3 Alzheimer's Studies Focus On Diet, Aspirin and Movement

Dorian Martin Health Guide
  • I’m a sucker for hope when it comes to Alzheimer’s. I like to stay up with the latest research so I can try to make informed decisions and also provide quality information that can help HealthCentral community members in their own care and that of their loved ones. Three studies that have recently been published just caught my eye. The first involves diet and the second looks at low-dose aspirin. The third one involves physical movement in the elderly.

    Mediterranean Diet

    A new study out of Columbia University found that people whose diet closely adheres to a Mediterranean diet were almost 40 percent less likely to develop Alzheimer’s.

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    This study involved 2,148 people who were 65 years old and above who did not have dementia when the study started. During the study (which lasted slightly more than 3-1/2 years), the participants reported on their dietary choices and were examined every 18 months to identify any cognitive changes that were consistent with Alzheimer’s disease. The researchers’ analysis of the participants’ dietary records focused on seven nutrients that are potentially related in some way to Alzheimer’s disease – saturated fats, monounsaturated fats, omega-3 polyunsaturated fatty acids, omega-6 polyunsaturated fatty acids, vitamin E, vitamin B12 and folate.

    The scientists found that the study participants who ate the highest amounts of fish, tomatoes, poultry, cruciferous vegetables, fruit, dark and green leafy vegetables, and salad dressing while consuming the lowest amount of high-fat dairy products, red meat, organ meats and butter were less likely to develop Alzheimer’s disease.


    Researchers from Sweden followed 700 women between the ages of 70-92, many of whom had heart disease. Their analysis looked at the effect of taking low-dose aspirin (76-160 milligrams) on a daily basis as well as other nonsteroidal anti-inflammatory drugs. The women were assessed on tests of memory, verbal fluency and other cognitive abilities over the five-year period of the study.

    The researchers found that almost all of the women showed some cognitive loss by the end of the study; however, this decline was more pronounced and faster in women who never took aspirin. The researchers learned that women who only took aspirin for a short period of time benefitted from the drug. Furthermore, 66 women who had taken aspirin for the entire period of the study actually saw their cognitive scores improve. However, the women who were taking nonsteroidal anti-inflammatory drugs did not experience any brain benefits.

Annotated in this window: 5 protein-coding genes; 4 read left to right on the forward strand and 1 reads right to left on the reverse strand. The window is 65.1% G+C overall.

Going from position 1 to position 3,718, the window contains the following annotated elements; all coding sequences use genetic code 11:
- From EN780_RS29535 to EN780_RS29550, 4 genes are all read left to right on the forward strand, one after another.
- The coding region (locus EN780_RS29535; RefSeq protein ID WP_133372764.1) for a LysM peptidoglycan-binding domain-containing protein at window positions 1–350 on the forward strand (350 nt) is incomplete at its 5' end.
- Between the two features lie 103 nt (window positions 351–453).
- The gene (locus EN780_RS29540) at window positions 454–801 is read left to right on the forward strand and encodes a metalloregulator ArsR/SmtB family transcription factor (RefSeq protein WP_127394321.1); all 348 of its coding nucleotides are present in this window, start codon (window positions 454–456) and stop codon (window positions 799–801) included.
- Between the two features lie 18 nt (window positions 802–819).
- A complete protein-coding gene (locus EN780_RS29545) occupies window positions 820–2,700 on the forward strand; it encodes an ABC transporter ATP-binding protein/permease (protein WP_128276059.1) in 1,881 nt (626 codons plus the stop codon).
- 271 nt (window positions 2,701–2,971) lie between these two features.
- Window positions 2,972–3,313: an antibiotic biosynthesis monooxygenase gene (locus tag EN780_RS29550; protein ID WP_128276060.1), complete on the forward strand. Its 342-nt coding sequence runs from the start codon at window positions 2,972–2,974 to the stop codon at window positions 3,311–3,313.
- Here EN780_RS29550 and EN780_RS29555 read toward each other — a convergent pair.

The researchers do not have conclusive evidence that taking a low-dose aspirin can affect mental status or, if it does, how it may do this. They plan to follow these same women for an additional five years to see if this dose may indeed protect the brain, especially in women who have a high risk of cardiovascular disease.

    Link Between Physical Movement, Dementia

    A study out of the University of California, Irvine found a relationship between the quality of elders’ physical performance (including walking) is linked to dementia. This study involved 629 participants, the majority of whom were women. The average age of these participants was 94 years old. These participants were assessed on their ability to walk 13 feet, stand up from a chair, maintain their balance while standing, and grip strength.

  • The researchers found that participants who did not perform well on these tests were more likely to be suffering from dementia. Their analysis found that study participants who weren’t able to walk were almost 30 times more likely than the participants who had the fastest walking times to have dementia. Furthermore, participants whose walking slowed were four times more likely to have dementia. The researchers found that the strongest association between physical performance and dementia was in declining ability in walking, followed by five chair stands, grip strength and standing balance.

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    So what are the takeaways from these studies? I’d suggest that they underscore the importance of a healthy diet and exercise. Furthermore, with your doctor’s okay, you may benefit from taking a low-dose aspirin, especially if you are an older woman.

    Primary Sources for This Sharepost:

    Bullain, S. S., et al. (2012). Poor physical performance and dementia in the oldest old.  Archives of Neurology.

    Gardener, H., et al. (2012). Mediterranean diet and white matter hyperintensity volume in the North Manhattan study. Archives of Neurology.

    Liu, D. (2012). Dietary pattern identified to prevent Alzheimer’s disease. Foodconsumer.org.

Published On: October 30, 2012